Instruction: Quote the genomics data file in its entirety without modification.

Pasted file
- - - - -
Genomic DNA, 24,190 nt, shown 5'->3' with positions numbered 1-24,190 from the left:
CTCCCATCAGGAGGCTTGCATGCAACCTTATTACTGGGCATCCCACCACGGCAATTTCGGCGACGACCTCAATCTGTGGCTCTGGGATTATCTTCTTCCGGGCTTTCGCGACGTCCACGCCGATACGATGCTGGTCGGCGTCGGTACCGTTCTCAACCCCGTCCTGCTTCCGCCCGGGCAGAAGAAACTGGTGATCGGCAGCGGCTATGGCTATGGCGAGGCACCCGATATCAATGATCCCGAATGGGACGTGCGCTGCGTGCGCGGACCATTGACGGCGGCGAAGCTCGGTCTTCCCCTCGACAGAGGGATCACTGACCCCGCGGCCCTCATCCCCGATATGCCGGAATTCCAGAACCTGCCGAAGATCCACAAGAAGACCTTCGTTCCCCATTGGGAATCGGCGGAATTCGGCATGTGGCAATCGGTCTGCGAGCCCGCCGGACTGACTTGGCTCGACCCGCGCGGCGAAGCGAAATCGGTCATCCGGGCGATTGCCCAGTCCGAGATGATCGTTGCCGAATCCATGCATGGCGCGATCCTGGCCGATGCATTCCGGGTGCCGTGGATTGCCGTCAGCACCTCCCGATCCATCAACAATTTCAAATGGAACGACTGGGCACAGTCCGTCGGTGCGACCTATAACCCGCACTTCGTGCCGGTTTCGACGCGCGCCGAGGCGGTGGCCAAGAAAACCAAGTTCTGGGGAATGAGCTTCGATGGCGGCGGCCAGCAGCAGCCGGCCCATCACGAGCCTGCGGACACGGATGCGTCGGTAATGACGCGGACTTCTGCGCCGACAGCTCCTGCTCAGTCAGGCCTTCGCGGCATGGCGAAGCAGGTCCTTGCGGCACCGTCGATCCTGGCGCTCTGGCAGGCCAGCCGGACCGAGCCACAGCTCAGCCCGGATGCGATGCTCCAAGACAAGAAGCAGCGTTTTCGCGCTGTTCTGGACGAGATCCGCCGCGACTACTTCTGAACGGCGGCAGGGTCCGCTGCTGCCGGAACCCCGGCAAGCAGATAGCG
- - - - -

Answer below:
Genomic DNA, 24,190 nt, shown 5'->3' with positions numbered 1-24,190 from the left:
CTCCCATCAGGAGGCTTGCATGCAACCTTATTACTGGGCATCCCACCACGGCAATTTCGGCGACGACCTCAATCTGTGGCTCTGGGATTATCTTCTTCCGGGCTTTCGCGACGTCCACGCCGATACGATGCTGGTCGGCGTCGGTACCGTTCTCAACCCCGTCCTGCTTCCGCCCGGGCAGAAGAAACTGGTGATCGGCAGCGGCTATGGCTATGGCGAGGCACCCGATATCAATGATCCCGAATGGGACGTGCGCTGCGTGCGCGGACCATTGACGGCGGCGAAGCTCGGTCTTCCCCTCGACAGAGGGATCACTGACCCCGCGGCCCTCATCCCCGATATGCCGGAATTCCAGAACCTGCCGAAGATCCACAAGAAGACCTTCGTTCCCCATTGGGAATCGGCGGAATTCGGCATGTGGCAATCGGTCTGCGAGCCCGCCGGACTGACTTGGCTCGACCCGCGCGGCGAAGCGAAATCGGTCATCCGGGCGATTGCCCAGTCCGAGATGATCGTTGCCGAATCCATGCATGGCGCGATCCTGGCCGATGCATTCCGGGTGCCGTGGATTGCCGTCAGCACCTCCCGATCCATCAACAATTTCAAATGGAACGACTGGGCACAGTCCGTCGGTGCGACCTATAACCCGCACTTCGTGCCGGTTTCGACGCGCGCCGAGGCGGTGGCCAAGAAAACCAAGTTCTGGGGAATGAGCTTCGATGGCGGCGGCCAGCAGCAGCCGGCCCATCACGAGCCTGCGGACACGGATGCGTCGGTAATGACGCGGACTTCTGCGCCGACAGCTCCTGCTCAGTCAGGCCTTCGCGGCATGGCGAAGCAGGTCCTTGCGGCACCGTCGATCCTGGCGCTCTGGCAGGCCAGCCGGACCGAGCCACAGCTCAGCCCGGATGCGATGCTCCAAGACAAGAAGCAGCGTTTTCGCGCTGTTCTGGACGAGATCCGCCGCGACTACTTCTGAACGGCGGCAGGGTCCGCTGCTGCCGGAACCCCGGCAAGCAGATAGCG